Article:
For a lot of cyclists, pedals are a personal thing. There are a few different types to choose from depending on the kind of riding you do and, for this reason, many bikes are sold without pedals. Even if your bike does come with some pedals, they’ll be removed to pack the bike for shipping.
Each pedal axle is threaded at the end, and your crank arms have threaded holes. Simple, right? It’s not an intimidating task, but here’s some advice to make things easier and make sure you avoid damaging your pedals or cranks.
Removing your pedals
Let’s start by taking off the pedals on your bike. Most pedals will either have flats to fit a 15mm spanner on the axle, or an Allen socket (normally 8mm) on the end of the axle. This job is easiest to do with your bike on the floor, so that your back wheel isn’t free to turn as you apply force to the pedals.
For the drive side (the side where your gears are), you loosen the pedal like a normal screw. Unscrew by turning anti-clockwise, or towards to back of the bike. It’s easiest to have your crank arm at the 3 ‘o’ clock position to do this. That way, as you press down on the spanner or Allen key, the cranks won’t be free to spin.
The non-drive side has a reverse thread. This means that it has to be turned the opposite way to unscrew. For this one, turn clockwise - this will also be towards the back of the bike. This time, line up your crank arm at the 9 ‘o’ clock position to keep it steady while you unscrew.
Fitting new pedals
Because the threads are different on each pedal, it’s important to only try to put the left pedal in the left crank and the right pedal in the right crank. If you get them mixed up, you run the risk of ruining the threads on either the cranks or your pedals, leaving them fit only for the bin. Check to see if your pedals have an ‘L’ and ‘R’ on them somewhere, or be extra careful to make sure you have the right one.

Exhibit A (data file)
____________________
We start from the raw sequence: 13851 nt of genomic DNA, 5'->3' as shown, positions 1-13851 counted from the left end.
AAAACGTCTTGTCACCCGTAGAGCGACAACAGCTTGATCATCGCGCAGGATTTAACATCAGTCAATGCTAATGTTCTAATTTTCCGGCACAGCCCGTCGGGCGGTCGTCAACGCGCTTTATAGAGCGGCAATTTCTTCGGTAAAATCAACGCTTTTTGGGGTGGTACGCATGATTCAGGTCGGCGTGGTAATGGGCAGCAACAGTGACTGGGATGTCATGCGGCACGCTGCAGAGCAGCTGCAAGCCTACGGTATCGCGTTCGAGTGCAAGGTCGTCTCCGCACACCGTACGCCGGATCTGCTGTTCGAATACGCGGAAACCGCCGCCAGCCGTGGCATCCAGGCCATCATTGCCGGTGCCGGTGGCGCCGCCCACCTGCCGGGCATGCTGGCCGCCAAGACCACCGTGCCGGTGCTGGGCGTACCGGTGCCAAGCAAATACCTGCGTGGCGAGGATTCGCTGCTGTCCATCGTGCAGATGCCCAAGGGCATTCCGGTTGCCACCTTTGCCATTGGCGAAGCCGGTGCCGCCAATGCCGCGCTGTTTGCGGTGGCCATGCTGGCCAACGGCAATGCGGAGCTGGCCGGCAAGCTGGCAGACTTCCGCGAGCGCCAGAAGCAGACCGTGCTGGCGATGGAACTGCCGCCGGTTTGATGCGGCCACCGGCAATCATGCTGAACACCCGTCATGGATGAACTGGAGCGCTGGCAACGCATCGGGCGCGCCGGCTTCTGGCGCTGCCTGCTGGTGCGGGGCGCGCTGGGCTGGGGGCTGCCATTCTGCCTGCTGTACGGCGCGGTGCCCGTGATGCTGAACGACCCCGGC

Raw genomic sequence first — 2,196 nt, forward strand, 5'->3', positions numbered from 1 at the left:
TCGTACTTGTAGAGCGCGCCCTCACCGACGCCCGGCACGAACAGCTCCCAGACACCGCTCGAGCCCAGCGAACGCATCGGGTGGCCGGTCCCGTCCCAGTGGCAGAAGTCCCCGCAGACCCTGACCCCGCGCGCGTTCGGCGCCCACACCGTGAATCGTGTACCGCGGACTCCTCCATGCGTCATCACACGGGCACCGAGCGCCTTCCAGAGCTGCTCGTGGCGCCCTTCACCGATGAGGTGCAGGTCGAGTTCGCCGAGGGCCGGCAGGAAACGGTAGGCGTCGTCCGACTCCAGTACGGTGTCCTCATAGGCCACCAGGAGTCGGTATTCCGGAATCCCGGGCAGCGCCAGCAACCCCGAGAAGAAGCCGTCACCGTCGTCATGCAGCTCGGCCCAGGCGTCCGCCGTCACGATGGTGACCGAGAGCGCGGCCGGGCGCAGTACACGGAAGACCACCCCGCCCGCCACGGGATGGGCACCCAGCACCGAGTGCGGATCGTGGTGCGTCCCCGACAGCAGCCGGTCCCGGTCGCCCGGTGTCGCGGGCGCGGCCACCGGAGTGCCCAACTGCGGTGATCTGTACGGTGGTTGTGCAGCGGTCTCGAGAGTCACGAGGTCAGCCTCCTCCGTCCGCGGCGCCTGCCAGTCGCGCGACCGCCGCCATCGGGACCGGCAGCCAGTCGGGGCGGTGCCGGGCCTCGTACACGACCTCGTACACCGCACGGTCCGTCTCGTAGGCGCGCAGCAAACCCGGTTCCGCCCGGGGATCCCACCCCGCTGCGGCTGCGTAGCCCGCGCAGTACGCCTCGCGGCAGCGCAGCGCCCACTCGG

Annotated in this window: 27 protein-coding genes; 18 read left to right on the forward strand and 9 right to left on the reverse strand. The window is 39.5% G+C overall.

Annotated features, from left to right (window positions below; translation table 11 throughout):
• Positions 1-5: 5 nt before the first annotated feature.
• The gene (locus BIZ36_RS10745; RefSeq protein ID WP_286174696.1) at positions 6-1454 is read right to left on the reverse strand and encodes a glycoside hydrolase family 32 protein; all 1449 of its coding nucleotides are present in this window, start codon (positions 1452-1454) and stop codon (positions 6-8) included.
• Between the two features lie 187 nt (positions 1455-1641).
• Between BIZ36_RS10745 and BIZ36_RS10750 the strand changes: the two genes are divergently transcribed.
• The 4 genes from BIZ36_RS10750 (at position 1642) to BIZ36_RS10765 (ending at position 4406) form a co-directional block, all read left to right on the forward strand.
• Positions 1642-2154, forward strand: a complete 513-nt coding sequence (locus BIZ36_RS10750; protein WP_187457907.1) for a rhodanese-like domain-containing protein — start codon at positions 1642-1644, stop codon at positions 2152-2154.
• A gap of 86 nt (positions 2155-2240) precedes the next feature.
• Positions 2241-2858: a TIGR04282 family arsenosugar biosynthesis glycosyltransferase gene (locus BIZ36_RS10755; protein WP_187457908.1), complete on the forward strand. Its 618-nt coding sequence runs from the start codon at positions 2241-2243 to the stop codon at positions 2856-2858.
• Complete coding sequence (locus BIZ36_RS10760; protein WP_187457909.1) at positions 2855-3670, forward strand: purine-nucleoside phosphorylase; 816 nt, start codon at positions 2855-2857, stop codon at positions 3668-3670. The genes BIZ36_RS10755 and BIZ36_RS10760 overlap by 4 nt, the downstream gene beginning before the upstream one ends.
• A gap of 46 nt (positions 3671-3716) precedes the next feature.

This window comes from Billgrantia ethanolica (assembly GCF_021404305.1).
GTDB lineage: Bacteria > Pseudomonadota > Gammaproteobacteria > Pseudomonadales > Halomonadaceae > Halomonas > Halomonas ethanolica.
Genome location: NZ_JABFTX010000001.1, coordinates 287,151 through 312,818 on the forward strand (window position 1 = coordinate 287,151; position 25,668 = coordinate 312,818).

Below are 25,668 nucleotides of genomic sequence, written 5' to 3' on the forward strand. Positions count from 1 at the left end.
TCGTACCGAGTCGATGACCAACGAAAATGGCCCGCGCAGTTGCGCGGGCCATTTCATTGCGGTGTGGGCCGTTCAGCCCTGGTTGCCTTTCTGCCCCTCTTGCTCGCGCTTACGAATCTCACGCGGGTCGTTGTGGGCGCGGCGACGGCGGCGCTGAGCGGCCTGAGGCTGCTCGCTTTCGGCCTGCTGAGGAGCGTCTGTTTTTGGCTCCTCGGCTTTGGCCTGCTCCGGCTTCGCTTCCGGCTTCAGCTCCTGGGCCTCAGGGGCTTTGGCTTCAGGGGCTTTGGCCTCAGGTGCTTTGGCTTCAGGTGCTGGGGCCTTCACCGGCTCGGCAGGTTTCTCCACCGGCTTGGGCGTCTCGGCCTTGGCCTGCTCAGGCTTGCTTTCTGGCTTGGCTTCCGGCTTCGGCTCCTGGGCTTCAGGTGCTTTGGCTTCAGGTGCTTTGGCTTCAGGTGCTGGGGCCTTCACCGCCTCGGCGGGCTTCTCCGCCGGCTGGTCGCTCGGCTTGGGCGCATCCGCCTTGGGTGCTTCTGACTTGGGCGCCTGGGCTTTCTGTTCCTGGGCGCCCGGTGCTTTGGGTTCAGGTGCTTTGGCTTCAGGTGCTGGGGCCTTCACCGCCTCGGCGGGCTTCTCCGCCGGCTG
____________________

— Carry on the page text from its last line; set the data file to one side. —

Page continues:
Before fitting your pedals, put some grease onto the threads – this will keep them from seizing as well as helping you to tighten the pedals to the correct torque. Then, it’s just the same as before:
To tighten the drive side, turn clockwise towards the front of the bike. Put the crank arm to the 9 ‘o’ clock position to keep it steady.
For the non-drive side, turn anti-clockwise towards the front of the bike. The crank should point to 3 ‘o’ clock.
Change gear so that your chain is on the biggest front chainring before starting – the chainrings are sharp, and can badly hurt your knuckles if you slip or the pedal suddenly loosens under force.
Similarly, make sure that your knuckles are well clear of the chainrings when undoing pedals. Look at where they’ll go if the tool slips, and make sure you’re safe.
If your pedals are stuck, try putting some penetrating oil (like GT-85) into the threads from both sides and coming back after a few minutes.